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updated: 1/1/2018 2:29 PM

Nature lovers brave frigid temps to start the new year with a hike

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  • About a dozen hearty souls braved temperatures hovering around -10 Monday during a New Year's Day hike at the LeRoy Oakes Forest Preserve in St. Charles.

      About a dozen hearty souls braved temperatures hovering around -10 Monday during a New Year's Day hike at the LeRoy Oakes Forest Preserve in St. Charles.
    Rick West | Staff Photographer

  • Zach Kuppler, 2, of Aurora watches as naturalist Valerie Blaine shows off a black walnut found Monday during a New Year's Day hike at the LeRoy Oakes Forest Preserve in St. Charles.

      Zach Kuppler, 2, of Aurora watches as naturalist Valerie Blaine shows off a black walnut found Monday during a New Year's Day hike at the LeRoy Oakes Forest Preserve in St. Charles.
    Rick West | Staff Photographer

  • Naturalist Valerie Blaine points out a nest in a tree Monday during a New Year's Day hike at the LeRoy Oakes Forest Preserve in St. Charles.

      Naturalist Valerie Blaine points out a nest in a tree Monday during a New Year's Day hike at the LeRoy Oakes Forest Preserve in St. Charles.
    Rick West | Staff Photographer

  • Warm breath hangs in the cold air as Corey Begalka of Elgin listens in to conversation Monday during a New Year's Day hike at the LeRoy Oakes Forest Preserve in St. Charles.

      Warm breath hangs in the cold air as Corey Begalka of Elgin listens in to conversation Monday during a New Year's Day hike at the LeRoy Oakes Forest Preserve in St. Charles.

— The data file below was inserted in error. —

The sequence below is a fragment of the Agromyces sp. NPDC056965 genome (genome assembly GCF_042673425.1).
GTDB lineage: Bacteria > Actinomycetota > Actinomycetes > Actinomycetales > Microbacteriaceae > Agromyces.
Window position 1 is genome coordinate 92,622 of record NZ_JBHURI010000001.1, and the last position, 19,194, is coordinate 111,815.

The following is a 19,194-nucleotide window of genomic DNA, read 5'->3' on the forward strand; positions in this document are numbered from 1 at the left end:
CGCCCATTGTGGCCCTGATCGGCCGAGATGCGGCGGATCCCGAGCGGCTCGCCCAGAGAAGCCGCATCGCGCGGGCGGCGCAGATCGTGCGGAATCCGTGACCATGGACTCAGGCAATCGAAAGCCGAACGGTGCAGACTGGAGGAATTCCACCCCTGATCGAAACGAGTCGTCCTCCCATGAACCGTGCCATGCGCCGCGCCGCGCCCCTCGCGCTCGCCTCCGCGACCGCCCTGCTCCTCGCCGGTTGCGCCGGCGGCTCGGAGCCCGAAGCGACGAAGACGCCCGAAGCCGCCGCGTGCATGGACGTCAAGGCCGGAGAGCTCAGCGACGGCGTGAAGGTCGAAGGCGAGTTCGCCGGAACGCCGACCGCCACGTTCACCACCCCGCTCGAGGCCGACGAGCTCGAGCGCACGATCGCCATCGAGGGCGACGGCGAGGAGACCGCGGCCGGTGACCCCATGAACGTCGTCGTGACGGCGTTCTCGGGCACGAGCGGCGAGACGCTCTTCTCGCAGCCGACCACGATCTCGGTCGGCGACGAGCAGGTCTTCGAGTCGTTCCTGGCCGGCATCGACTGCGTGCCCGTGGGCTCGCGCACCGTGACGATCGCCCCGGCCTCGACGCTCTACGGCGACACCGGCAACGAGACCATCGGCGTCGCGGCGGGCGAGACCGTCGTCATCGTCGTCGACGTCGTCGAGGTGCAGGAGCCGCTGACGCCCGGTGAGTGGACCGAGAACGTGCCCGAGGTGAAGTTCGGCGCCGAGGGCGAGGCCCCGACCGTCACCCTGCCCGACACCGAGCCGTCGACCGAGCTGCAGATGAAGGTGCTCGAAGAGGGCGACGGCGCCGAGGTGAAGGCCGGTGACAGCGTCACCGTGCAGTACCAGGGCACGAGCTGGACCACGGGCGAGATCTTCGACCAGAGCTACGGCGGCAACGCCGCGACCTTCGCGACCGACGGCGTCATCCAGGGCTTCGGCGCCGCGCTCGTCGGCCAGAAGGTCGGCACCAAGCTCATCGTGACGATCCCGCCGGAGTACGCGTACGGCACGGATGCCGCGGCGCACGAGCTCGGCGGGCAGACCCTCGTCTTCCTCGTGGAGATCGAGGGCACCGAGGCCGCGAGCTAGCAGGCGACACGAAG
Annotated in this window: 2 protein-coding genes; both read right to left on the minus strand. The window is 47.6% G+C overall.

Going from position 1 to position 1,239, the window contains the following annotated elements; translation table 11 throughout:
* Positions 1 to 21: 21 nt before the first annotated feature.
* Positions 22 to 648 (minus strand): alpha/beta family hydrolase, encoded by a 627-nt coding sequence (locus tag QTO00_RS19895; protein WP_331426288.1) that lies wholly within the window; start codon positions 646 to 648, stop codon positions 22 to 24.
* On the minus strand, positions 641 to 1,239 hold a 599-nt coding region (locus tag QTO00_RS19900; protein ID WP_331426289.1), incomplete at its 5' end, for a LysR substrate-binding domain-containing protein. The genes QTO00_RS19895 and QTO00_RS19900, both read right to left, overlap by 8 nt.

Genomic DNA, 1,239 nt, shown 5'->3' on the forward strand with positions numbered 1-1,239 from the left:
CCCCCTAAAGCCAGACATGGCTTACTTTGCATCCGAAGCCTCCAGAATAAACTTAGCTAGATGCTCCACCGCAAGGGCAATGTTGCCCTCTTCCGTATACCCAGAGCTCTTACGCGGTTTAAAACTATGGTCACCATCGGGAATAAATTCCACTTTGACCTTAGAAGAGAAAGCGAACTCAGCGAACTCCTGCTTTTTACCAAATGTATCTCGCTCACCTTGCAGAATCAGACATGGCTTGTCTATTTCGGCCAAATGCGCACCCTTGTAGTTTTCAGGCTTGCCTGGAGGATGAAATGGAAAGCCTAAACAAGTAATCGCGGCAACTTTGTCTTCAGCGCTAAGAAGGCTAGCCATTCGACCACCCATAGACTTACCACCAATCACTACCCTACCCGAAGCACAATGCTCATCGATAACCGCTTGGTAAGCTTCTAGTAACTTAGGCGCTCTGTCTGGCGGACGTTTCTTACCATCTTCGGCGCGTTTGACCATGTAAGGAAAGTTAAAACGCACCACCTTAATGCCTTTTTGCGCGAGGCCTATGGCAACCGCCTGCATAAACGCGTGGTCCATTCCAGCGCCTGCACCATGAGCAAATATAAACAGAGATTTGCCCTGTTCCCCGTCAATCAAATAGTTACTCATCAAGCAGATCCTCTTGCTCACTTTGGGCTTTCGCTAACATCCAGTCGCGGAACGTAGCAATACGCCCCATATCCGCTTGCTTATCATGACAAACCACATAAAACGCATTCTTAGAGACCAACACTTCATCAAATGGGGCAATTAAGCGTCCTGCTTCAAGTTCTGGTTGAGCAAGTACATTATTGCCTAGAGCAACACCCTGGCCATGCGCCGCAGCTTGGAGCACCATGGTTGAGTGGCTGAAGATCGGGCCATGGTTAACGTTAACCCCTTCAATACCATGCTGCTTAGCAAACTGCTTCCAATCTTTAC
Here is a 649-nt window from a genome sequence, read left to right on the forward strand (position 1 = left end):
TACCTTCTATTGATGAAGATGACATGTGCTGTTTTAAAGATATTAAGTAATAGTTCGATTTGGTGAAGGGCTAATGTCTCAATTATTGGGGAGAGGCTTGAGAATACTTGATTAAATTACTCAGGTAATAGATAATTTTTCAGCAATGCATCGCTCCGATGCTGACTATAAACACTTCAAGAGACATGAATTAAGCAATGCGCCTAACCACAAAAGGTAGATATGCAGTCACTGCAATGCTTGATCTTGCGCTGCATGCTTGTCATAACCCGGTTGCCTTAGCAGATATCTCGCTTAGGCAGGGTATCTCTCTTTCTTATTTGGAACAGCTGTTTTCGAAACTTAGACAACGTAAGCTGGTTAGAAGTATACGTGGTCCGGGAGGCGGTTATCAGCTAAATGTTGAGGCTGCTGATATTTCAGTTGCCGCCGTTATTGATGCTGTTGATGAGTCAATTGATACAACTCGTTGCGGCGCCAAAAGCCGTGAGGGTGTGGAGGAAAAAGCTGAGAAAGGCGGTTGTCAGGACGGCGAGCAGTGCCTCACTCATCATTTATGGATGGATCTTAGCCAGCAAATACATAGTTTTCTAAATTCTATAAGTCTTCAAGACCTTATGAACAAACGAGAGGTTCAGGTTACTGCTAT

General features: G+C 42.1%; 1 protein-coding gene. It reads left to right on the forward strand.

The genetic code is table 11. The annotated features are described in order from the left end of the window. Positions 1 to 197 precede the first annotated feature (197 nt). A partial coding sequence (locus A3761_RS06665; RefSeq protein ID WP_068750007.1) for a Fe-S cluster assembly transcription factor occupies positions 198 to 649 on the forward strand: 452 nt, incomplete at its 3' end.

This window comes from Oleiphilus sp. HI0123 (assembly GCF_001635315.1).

Rick West | Staff Photographer

 
Daily Herald report

Temperatures were about 10 below zero, but naturalist Valerie Blaine wasn't tempted to cancel a New Year's nature hike Monday morning in St. Charles.

The annual hike at LeRoy Oakes Forest Preserve has been going on for about 20 years, she said, and "the only year I didn't do it, I really heard about it."

So she and about a dozen other hearty souls bundled in their warmest gear and braved the cold to welcome the new year surrounded by nature.

The hike lasted about 45 minutes as people learned about winter plants and followed animal tracks. The group was lucky enough, or unlucky enough, to come across the remains of a rabbit that had fallen to a predator the previous night.

Afterward, the group headed back to the Creek Bend Nature Center for hot drinks and homemade muffins.

"It's a nice relaxing way to start the new year," Blaine said.

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